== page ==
Hartman Aiming to 'Reshape the Israeli Narrative' With Video Series

The two-year-old project, featuring video discs, source materials and a website, was made possible by an anonymous donor.

Mordechai I. Twersky
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Mordechai I. Twersky

A roving camera pans two presenters deeply engaged in a discussion about the crises confronting Judaism and Israel.

"Do we need to have more than one narrative?" asks the questioner, Rabbi Dr. Donniel Hartman, president of Jerusalem's Shalom Hartman Institute.

"We have one [Biblical] text and so many interpretations to it," replies Dr. Tal Becker, a fellow at the institute. "Shouldn't that apply to the way we look at Israel as well?"

Becker's reply - and the candid assessments of a number of his colleagues - cram the institute's slickly produced "iEngage" - or, "Engaging Israel: Foundations for a New Relationship" - video series, with food for thought that surely not all will be prepared to digest.

With thick and complex topics spanning "Religion and Peoplehood," "Power and Powerlessness," "War and Occupation," and "Morality on the Battlefield," it's no wonder the series' nine video discs don't easily emerge from their tightly fitted sleeves.

"We wanted to reshape the narrative about Israel," said Hartman, 54, whose father, the renowned rabbi and Jewish philosopher David Hartman, founded the institute in 1976. "The relationship with Israel revolves primarily around a death narrative: 'World Jewry's dying, or Israel's dying.' We want to create a new space around various ideas, values and principles that will be part of a living Jewish discourse."

In another video segment, the New York-born Hartman asks his discussion partner to respond to concerns that multiple rabbinates for Judaism's various streams would wreak havoc in Israel.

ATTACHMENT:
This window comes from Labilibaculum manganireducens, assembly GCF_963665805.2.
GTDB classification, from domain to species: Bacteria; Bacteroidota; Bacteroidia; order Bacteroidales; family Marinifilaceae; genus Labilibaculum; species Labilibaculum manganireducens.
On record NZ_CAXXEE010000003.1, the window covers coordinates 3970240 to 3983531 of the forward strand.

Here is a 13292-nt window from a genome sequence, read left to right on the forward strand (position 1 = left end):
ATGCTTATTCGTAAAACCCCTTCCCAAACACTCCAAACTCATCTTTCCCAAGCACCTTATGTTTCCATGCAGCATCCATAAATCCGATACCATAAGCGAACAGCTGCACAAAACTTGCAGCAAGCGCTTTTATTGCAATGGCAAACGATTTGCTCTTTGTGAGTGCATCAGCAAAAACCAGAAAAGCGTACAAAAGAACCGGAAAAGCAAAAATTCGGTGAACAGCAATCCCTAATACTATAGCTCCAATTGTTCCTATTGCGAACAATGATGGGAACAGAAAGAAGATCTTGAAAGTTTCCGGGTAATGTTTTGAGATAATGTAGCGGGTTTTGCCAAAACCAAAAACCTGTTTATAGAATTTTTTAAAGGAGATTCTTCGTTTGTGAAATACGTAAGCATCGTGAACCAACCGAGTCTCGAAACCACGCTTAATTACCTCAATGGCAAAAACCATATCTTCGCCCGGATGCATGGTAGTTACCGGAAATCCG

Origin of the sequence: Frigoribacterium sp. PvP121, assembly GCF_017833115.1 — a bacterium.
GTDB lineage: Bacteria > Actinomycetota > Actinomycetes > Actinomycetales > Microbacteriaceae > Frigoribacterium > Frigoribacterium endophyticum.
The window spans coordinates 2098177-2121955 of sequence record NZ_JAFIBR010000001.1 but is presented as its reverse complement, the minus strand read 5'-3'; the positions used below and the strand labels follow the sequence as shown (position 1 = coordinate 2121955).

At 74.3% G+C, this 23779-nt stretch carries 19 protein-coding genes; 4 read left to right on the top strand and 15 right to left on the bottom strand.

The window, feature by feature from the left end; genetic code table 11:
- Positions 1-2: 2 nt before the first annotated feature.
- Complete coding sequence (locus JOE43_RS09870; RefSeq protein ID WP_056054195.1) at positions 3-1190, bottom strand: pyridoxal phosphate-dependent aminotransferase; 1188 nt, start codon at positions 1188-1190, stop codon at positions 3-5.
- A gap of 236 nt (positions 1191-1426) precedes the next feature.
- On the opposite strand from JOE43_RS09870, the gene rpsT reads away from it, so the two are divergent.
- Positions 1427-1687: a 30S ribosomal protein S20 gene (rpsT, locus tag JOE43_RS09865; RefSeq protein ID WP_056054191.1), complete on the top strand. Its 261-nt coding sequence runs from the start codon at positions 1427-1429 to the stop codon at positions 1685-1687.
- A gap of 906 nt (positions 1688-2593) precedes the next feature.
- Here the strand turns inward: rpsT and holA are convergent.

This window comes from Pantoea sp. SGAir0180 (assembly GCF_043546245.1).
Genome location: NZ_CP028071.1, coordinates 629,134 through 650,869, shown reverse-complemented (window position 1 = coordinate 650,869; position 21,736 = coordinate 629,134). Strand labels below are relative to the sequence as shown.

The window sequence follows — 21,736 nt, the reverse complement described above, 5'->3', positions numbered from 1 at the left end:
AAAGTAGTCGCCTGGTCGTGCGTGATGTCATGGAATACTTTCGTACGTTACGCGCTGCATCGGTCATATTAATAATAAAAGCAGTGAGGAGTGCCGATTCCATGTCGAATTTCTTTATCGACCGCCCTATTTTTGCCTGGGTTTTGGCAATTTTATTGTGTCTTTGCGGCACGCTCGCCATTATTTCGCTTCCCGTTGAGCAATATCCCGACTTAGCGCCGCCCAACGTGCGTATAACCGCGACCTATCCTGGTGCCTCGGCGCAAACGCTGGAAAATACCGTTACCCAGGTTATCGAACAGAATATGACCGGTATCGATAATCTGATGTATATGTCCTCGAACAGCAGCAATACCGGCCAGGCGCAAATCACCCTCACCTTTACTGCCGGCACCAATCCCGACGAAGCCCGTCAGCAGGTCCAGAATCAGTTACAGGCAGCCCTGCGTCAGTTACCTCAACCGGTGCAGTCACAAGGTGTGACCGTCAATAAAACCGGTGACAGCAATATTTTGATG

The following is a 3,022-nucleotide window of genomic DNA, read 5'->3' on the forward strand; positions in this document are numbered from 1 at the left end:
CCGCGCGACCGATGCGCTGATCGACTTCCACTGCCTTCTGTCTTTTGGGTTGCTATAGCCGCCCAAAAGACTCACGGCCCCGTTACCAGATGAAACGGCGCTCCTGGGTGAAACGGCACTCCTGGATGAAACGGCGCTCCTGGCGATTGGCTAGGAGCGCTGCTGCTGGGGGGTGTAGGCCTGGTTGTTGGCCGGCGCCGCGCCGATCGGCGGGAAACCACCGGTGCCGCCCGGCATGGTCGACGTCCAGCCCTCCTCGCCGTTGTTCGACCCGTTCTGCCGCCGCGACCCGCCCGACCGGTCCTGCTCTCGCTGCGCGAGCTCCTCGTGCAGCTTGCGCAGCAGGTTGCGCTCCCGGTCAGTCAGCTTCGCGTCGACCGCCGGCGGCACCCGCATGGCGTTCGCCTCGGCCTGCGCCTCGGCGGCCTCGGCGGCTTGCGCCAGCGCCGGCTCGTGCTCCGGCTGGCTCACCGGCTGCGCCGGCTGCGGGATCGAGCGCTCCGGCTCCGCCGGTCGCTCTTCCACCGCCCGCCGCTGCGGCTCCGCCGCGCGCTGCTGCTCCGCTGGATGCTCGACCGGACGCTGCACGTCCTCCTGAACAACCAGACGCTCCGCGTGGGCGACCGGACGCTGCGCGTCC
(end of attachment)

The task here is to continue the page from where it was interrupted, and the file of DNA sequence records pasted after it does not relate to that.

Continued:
"The fear, first of all, is the success of the terrorizing of the Israeli population by the Orthodox rabbinate," replies a firm but smiling Rabbi Dr. Rachel Sabath Beit-Halachmi, institute vice president and director of its rabbinic leadership programs. "We know that Judaism, certainly in the modern era, can live with multiple rabbinic courts."

The two-year-old project, featuring video discs, source materials and a website, was made possible by an anonymous donor with a gift "of a couple of million dollars," according to Hartman. It is used in synagogues and schools in 100 Jewish communities in North America, he said.

Next week, the institute plans to begin filming what it's calling "iEngage 2.0." A parallel project, "ixEngage," now in development, aims to address "the challenge that Christians face in engaging with Israel," said Hartman.

That said, for much of the series, Hartman is seen engaging members of his own institute, with the exception of several leading professors, including the renowned Israeli political scientist Shlomo Avineri.

"The goal of this series wasn't to debate, and it's not about true-false positions," Hartman told Anglo File, noting that representatives of Judaism's other streams will find their way into future discussions. "This is about creating a conversation."

Israelis take part in Nakba Day events at Tel Aviv University. A new Jewish video series looks at Israel from a different perspective.Credit: Alon Ron
Rabbi Donniel HartmanCredit: Yitzchak Wolf

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